Spoilers for Uncharted: Drake’s Fortune lie ahead.
Theater in Medieval times is not often brought up for lengthy discussions; there wasn’t much. This was the era of mystical, mystery, and morality plays. Setting their themes to those of the Bible, they were performed with the acceptance of the church, and not really pushing much in the way of innovation (though it did see the first recorded female playwright, Hrosvitha). It was during this period of theater history that we see the emergence of the play Everyman, however.
In very plain symbolism, Everyman encounters God, Death, Good Deeds, Goods, et cetera. Its function was to provide the watcher with a means for self-reflection. Were you living your life in a way that eschewed earthly temptations and instead paying attention to Good Deeds, or were you letting her languish and grow weak due to neglect? Pretty basic stuff. Symbolism 101.
According to Naughty Dog, Nathan Drake of Uncharted is an everyman. He is not a space marine, gruff soldier, experienced veteran, or belonging to any such profession; if anything, he seems a slight bit like a scholar and educated man (though no professor). His charm is that of the every day schmuck who gets caught in situations that are beyond what he knows. Nolan North does a rather excellent job of conveying through voice Drake as someone who is constantly fatigued and somewhat daunted by what has become expected of him in this hero’s role.
Videogames, in many ways, are about empowerment. They are about fantasy. Providing us a canvass of situations with which we normally have no first-hand experience, they allow us to play the game of What if…?, meanwhile purposely putting constraints in who we are, of what we are capable, and how we interact. Uncharted: Drake’s Fortune is about an everyman only in so far as Drake is not distinctive. As Shoinan of You Have Lost! explicates, Drake actually fails to have anything distinctive enough about him to become an icon in anything but the videogame-playing world. Cultural cachet? He lacks even the slightest manifestation of a physical quirk or costume.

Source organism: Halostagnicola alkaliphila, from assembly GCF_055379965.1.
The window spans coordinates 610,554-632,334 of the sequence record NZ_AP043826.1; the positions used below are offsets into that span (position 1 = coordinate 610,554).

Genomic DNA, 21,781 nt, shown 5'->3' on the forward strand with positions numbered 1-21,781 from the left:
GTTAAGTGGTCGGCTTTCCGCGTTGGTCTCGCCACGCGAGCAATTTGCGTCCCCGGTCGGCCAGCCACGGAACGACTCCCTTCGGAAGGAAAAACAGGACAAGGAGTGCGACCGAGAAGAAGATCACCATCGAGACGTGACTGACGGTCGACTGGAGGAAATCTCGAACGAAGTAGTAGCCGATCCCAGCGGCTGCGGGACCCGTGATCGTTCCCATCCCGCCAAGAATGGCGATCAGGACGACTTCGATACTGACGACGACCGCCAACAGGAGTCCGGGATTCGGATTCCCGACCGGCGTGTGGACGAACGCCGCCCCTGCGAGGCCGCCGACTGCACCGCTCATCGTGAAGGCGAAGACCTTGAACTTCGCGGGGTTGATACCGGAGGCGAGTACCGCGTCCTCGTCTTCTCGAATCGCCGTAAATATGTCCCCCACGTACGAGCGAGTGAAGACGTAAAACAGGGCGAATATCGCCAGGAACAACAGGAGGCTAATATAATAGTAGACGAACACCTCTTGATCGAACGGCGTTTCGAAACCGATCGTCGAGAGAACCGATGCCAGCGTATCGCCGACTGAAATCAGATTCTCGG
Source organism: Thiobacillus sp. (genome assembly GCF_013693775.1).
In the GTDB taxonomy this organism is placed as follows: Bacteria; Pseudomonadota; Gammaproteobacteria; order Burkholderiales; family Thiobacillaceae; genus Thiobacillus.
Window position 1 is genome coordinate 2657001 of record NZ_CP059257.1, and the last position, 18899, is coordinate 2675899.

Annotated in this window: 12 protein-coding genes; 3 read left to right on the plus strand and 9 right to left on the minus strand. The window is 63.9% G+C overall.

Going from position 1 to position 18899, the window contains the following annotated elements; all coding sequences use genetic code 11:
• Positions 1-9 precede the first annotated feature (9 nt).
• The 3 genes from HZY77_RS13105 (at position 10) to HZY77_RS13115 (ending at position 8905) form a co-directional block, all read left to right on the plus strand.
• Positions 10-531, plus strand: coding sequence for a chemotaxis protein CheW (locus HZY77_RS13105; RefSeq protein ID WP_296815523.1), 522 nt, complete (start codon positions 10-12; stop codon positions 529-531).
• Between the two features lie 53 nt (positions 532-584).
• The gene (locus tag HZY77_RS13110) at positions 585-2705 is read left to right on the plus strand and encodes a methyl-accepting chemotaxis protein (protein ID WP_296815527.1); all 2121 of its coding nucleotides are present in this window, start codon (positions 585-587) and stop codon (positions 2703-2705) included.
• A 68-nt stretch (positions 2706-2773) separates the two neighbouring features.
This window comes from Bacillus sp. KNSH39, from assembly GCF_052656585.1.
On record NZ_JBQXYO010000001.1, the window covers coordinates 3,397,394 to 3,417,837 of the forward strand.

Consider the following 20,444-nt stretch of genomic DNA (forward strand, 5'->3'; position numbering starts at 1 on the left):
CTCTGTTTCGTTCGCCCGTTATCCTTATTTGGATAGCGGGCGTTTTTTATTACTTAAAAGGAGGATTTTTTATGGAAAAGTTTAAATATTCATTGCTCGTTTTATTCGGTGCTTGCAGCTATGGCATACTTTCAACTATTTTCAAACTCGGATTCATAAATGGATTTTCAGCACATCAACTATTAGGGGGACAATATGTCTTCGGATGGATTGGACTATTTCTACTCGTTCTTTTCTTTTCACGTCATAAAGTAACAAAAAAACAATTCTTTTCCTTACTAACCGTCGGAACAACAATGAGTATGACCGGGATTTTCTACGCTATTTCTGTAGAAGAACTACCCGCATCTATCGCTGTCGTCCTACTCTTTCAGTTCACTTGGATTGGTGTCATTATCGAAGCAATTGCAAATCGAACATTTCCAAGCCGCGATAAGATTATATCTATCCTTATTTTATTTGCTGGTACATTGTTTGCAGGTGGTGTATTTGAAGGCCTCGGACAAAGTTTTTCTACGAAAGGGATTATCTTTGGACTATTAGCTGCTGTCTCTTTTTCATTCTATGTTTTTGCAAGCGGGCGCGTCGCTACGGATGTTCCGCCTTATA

It has also been hinted at that Uncharted: Among Thieves will let us see a darker side of Drake, a trend Michael Abbott rightly displays as old hat by now. At the same time, this seems to be following not just a formula that videogames have now displayed, but that of the old morality play. Everyman cannot be redeemed, and cannot show us he is worthy of being redeemed, until we see how he has led his life. We see those bits of his life that make us cringe, make us recoil a bit, and, ultimately, should cause us to reflect on what we ourselves do in our lives that is worthy of being elevated.
Drake has foibles and flaws, lots of them. They are almost a joke to him, and like with Indiana Jones and many, many heroes through the ages, they are endearing as they show the classically flawed hero. A hero who stands too tall, too stoic, and too amazing ultimately pulls us back into reality–this is not real. We may be awed, but we cannot relate as readily. We cheer with the foregone conclusion of a win; not so with the everyman. We know ourselves, we know of what failures we are capable.
Which is also why near the end of the game, it managed to become of the survival horror genre for myself. I found myself engrossed in playing this game because it was generally well-paced, the voice acting wasn’t nearly as bad as I expect, and the story was familiar. Therefore, when the gameplay deviated as the story predictably did so, I was thrown into a panic.
No longer were the tactics of run behind cover and take careful aim of use. From a gameplay perspective, this is horrid. As Manveer Heir states, when introducing a new form of enemy (in this game, Nazis and Spaniards transformed into pasty white monsters), the strategies one must use to fight them should be skills upon which we built from previous game sessions. Uncharted fails at this. Due to my lacking the time to properly aim, I was often blindly firing, hoping to hit the creatures.
This proved to me two things: I wanted to use the shotgun at point-blank range as often as possible, and I was thrown out of my security blanket. Mixed with the proper lighting and sound effects, I became terrified in a way that only games that do not set out to be survival horror have managed in me (Vampire the Masquerade: Bloodlines and Half-Life 2 have also done this). The creatures themselves were not frightening to me, their history was not anything at which I even blinked (perhaps in that lazy, sardonic manner), but the inelegant way in which I was handling them shook the hand on the controller.
I was barely in control.
Part of me now wonders about the old debate of the original titles like Resident Evil, where inelegant controls heightened the factors of tension and anxiety. This certainly holds true for Uncharted, and before this, while certainly adrenaline-pumping in action, I did not feel odd in the slightest shooting at fellow humans (desensitization). Were I to face an inhuman being in real life? My reaction would likely be different, would likely imitate how I reacted in this game.
Faced with the consequences of dealing with said situation, it is little wonder the first game resolves as it does. In many ways, Nate has already plumbed and excised the avarice and pride many of us would face in such a situation. It is a formula that works, and one can only wonder how the sequel will alter it; and if it can be as successful.